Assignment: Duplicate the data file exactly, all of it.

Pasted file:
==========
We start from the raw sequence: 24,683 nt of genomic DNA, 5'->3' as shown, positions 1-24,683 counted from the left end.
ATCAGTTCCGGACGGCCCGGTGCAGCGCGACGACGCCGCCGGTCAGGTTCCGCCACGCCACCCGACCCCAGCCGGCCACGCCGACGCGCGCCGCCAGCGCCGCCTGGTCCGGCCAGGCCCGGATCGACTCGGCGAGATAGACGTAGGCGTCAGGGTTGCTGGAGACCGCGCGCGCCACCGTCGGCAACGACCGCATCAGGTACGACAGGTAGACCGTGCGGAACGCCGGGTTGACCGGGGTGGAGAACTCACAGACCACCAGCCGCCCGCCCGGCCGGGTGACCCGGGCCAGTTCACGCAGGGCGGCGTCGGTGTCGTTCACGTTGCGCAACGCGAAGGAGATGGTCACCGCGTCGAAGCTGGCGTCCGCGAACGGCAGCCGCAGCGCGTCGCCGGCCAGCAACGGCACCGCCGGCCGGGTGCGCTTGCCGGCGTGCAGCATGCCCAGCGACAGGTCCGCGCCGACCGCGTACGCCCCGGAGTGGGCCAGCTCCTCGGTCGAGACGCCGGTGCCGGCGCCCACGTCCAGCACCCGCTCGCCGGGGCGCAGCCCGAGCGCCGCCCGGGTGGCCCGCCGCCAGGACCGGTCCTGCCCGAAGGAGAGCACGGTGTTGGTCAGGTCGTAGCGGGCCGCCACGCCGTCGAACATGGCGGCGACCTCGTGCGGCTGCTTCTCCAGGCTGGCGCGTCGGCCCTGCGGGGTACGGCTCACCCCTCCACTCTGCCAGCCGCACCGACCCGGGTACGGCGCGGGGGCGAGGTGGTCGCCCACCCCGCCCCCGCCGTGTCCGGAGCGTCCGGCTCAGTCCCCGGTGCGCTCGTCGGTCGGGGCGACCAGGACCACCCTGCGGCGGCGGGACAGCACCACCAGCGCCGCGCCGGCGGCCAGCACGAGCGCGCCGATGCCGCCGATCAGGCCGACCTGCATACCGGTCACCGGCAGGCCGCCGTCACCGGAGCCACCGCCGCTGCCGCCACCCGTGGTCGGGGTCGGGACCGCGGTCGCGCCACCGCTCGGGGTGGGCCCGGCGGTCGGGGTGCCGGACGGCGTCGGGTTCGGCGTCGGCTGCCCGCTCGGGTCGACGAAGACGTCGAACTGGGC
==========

We start from the raw sequence: 24,683 nt of genomic DNA, 5'->3' as shown, positions 1-24,683 counted from the left end.
ATCAGTTCCGGACGGCCCGGTGCAGCGCGACGACGCCGCCGGTCAGGTTCCGCCACGCCACCCGACCCCAGCCGGCCACGCCGACGCGCGCCGCCAGCGCCGCCTGGTCCGGCCAGGCCCGGATCGACTCGGCGAGATAGACGTAGGCGTCAGGGTTGCTGGAGACCGCGCGCGCCACCGTCGGCAACGACCGCATCAGGTACGACAGGTAGACCGTGCGGAACGCCGGGTTGACCGGGGTGGAGAACTCACAGACCACCAGCCGCCCGCCCGGCCGGGTGACCCGGGCCAGTTCACGCAGGGCGGCGTCGGTGTCGTTCACGTTGCGCAACGCGAAGGAGATGGTCACCGCGTCGAAGCTGGCGTCCGCGAACGGCAGCCGCAGCGCGTCGCCGGCCAGCAACGGCACCGCCGGCCGGGTGCGCTTGCCGGCGTGCAGCATGCCCAGCGACAGGTCCGCGCCGACCGCGTACGCCCCGGAGTGGGCCAGCTCCTCGGTCGAGACGCCGGTGCCGGCGCCCACGTCCAGCACCCGCTCGCCGGGGCGCAGCCCGAGCGCCGCCCGGGTGGCCCGCCGCCAGGACCGGTCCTGCCCGAAGGAGAGCACGGTGTTGGTCAGGTCGTAGCGGGCCGCCACGCCGTCGAACATGGCGGCGACCTCGTGCGGCTGCTTCTCCAGGCTGGCGCGTCGGCCCTGCGGGGTACGGCTCACCCCTCCACTCTGCCAGCCGCACCGACCCGGGTACGGCGCGGGGGCGAGGTGGTCGCCCACCCCGCCCCCGCCGTGTCCGGAGCGTCCGGCTCAGTCCCCGGTGCGCTCGTCGGTCGGGGCGACCAGGACCACCCTGCGGCGGCGGGACAGCACCACCAGCGCCGCGCCGGCGGCCAGCACGAGCGCGCCGATGCCGCCGATCAGGCCGACCTGCATACCGGTCACCGGCAGGCCGCCGTCACCGGAGCCACCGCCGCTGCCGCCACCCGTGGTCGGGGTCGGGACCGCGGTCGCGCCACCGCTCGGGGTGGGCCCGGCGGTCGGGGTGCCGGACGGCGTCGGGTTCGGCGTCGGCTGCCCGCTCGGGTCGACGAAGACGTCGAACTGGGC